Toronto tall tales of Zach Edey: On the ice, the diamond … and ‘What’s a Purdue?’


Saturday, March, 2024

by Patrick Reevell

Hockey-central

Head north out of downtown on Bayview Avenue and past the shops and bars in Leaside, plus four Tim Hortons. Cross a bridge and climb a hill and there’s Crescent School, a private all-boys institution opened in 1913. It’s closed for winter break, but a courtyard plaque points to reception. A groundskeeping vehicle is parked in front and a delivery guy walks out. Somewhere inside lies another story about how the impossibility of Zach Edey came to be. Another tall tale.

So it’s worth a knock on the door.

After an introduction to Sal the maintenance guy and an explanation for the visit, it’s a stroll down some stairs and into the Lower School. Pencil sketches and old team pictures hang in the hallway. Straight ahead? A basketball gym. Where an anomaly came into view.

Edey is, of course, currently the 7-foot-4, 300-pound All-American anchor for second-ranked Purdue. But he’s also the kid who dreamed of being a hockey defenseman. The preteen who stumbled into a stellar youth baseball career. The high school sophomore who learned basketball shooting form by balancing a water bottle on a clipboard. The quiet Toronto boy who left home for an academy in Florida, who ranked 436th in his recruiting class and who now likely will repeat as national player of the year. The star who should not be.

Here, in a space with green bleachers and the words RESPECT, RESPONSIBILITY and HONESTY ringing the floor, is where the last part started.

Edey’s local club team was practicing at Crescent School, right before a tryout for the high-profile Northern Kings AAU program. Vidal Massiah, the Kings’ director, had been tipped off by his sister about a giant roaming area courts, and Massiah came to see for himself. After Edey’s two ensuing workouts with the Kings, his mother asked for a verdict. Massiah was blunt.

He’s an NBA player. Get ready for this movie.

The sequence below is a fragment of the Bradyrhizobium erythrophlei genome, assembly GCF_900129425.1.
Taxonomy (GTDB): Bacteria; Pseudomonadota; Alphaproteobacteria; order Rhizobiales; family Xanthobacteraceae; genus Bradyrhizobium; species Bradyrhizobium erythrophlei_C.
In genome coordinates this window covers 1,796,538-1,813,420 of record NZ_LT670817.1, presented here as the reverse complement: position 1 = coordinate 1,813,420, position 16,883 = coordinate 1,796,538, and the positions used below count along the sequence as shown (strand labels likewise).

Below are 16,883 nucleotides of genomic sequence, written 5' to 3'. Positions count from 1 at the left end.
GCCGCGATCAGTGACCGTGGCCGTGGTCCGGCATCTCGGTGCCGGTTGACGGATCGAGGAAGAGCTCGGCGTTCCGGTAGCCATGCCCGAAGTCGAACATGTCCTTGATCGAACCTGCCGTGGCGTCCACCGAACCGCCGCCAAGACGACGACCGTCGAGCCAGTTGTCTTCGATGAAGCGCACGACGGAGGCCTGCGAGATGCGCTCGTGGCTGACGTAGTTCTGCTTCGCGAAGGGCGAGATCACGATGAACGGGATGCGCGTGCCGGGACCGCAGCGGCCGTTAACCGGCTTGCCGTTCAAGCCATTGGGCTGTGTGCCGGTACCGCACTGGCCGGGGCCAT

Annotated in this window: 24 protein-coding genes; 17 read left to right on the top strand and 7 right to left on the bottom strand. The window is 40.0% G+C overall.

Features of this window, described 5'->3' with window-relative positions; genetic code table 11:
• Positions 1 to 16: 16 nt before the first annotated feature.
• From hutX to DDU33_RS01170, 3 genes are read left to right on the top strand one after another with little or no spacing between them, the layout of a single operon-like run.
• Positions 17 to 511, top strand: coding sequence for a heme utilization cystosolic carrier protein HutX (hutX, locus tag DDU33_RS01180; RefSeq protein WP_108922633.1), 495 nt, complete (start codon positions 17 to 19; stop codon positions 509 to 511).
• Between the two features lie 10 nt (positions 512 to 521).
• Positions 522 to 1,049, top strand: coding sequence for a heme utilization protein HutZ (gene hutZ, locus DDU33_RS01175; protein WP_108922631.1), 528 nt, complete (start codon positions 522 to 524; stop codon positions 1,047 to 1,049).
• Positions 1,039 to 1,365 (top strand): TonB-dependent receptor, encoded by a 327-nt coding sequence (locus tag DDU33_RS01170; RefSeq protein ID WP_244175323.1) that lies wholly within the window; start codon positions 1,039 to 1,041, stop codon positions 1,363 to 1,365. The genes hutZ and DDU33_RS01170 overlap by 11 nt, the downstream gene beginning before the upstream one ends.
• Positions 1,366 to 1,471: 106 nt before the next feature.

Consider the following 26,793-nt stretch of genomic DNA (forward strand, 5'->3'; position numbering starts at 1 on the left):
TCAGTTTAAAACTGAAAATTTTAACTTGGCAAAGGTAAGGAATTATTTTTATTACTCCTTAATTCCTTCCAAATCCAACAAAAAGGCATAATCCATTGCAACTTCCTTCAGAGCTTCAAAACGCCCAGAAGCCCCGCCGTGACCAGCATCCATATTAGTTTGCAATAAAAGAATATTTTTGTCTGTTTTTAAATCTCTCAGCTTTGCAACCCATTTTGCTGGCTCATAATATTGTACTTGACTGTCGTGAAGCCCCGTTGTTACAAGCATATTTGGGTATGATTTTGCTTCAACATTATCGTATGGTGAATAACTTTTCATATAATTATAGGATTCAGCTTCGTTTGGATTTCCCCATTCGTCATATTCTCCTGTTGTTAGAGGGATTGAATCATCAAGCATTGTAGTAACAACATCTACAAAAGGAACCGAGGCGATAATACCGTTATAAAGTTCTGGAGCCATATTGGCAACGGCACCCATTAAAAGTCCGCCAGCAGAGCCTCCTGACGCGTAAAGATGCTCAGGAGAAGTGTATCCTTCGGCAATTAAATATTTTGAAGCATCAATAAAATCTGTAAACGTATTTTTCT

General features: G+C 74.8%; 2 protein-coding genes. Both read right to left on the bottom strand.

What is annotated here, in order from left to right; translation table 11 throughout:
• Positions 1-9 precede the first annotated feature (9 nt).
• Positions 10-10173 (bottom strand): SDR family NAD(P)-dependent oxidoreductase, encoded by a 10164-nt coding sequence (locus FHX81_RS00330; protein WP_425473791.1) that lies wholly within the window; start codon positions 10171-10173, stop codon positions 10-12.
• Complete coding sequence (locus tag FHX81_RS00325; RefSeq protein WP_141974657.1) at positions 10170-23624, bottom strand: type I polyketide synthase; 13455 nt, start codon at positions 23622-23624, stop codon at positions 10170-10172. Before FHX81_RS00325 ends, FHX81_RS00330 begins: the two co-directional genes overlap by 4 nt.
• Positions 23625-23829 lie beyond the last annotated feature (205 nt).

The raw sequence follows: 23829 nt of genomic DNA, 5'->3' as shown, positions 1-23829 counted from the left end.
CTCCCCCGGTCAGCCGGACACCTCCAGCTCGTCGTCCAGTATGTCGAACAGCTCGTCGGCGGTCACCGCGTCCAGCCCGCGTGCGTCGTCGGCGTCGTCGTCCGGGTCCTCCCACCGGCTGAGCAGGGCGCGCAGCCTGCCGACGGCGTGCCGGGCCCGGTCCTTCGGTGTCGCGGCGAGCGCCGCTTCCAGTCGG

“His story is a Canadian story,” Massiah says, driving away from the school on a sunny but wind-whipped winter morning. “It only happens here.”

Chesswood Arena sits in an industrial park in North York, abutting train tracks and sharing a parking lot with a garage door company and luggage wholesalers, among others. It was built in the 1950s. Still looks like it, too, and gloriously so. Weather and time have stripped away most of the color on a tower sign next to the entrance. The building marquee itself features three rows of hand-set letters.

WELCO ME TOCHESSWOODARENA, the top row reads.

This is the home of the top-level, triple-A Toronto Red Wings youth hockey program – “A tradition since 1955,” according to a banner – but it contains four NHL-sized rinks with ads for Dr. Flea’s Flea Market and Little Pearls pediatric dentistry. Golden Glide Hockey operates from a modest space tucked next to a synthetic ice surface on the second floor. Sometime in 2010, word arrived about a massive 8-year-old kid playing house league hockey in Leaside. He was raw, but no one could get around him. Al Rourke, a former NHL defenseman coaching the Toronto Penguins team via Golden Glide, said to bring the kid out for a look.

In walked Zach Edey, a shade under 6 feet at the time. “I said right away, ‘You’re on the team,’” Rourke says, sitting at a desk with a wall of Post-it notes to his left. “I also told his parents, ‘You should put a basketball in his hands.’”

Not a directive young Toronto boys follow easily. Coach, he loves hockey, is all Rourke heard from Julia and Glen Edey. He shrugged. The kid was polite. Always on time. And while he probably wasn’t quick enough for triple-A competition, Zach Edey was plenty good at double-A, if only because a very long arm held a very long stick and could stop a rush with one poke.

So he was a hockey player. Who scared everyone.

Patrick Reevell

Patrick Reevell serves as the principal political analyst at RicanMagazine, specializing in American politics. He delves into elections, public sentiment, demographic shifts, and polling trends. With a keen eye for detail, Reevell provides insightful commentary on the dynamics shaping the political landscape.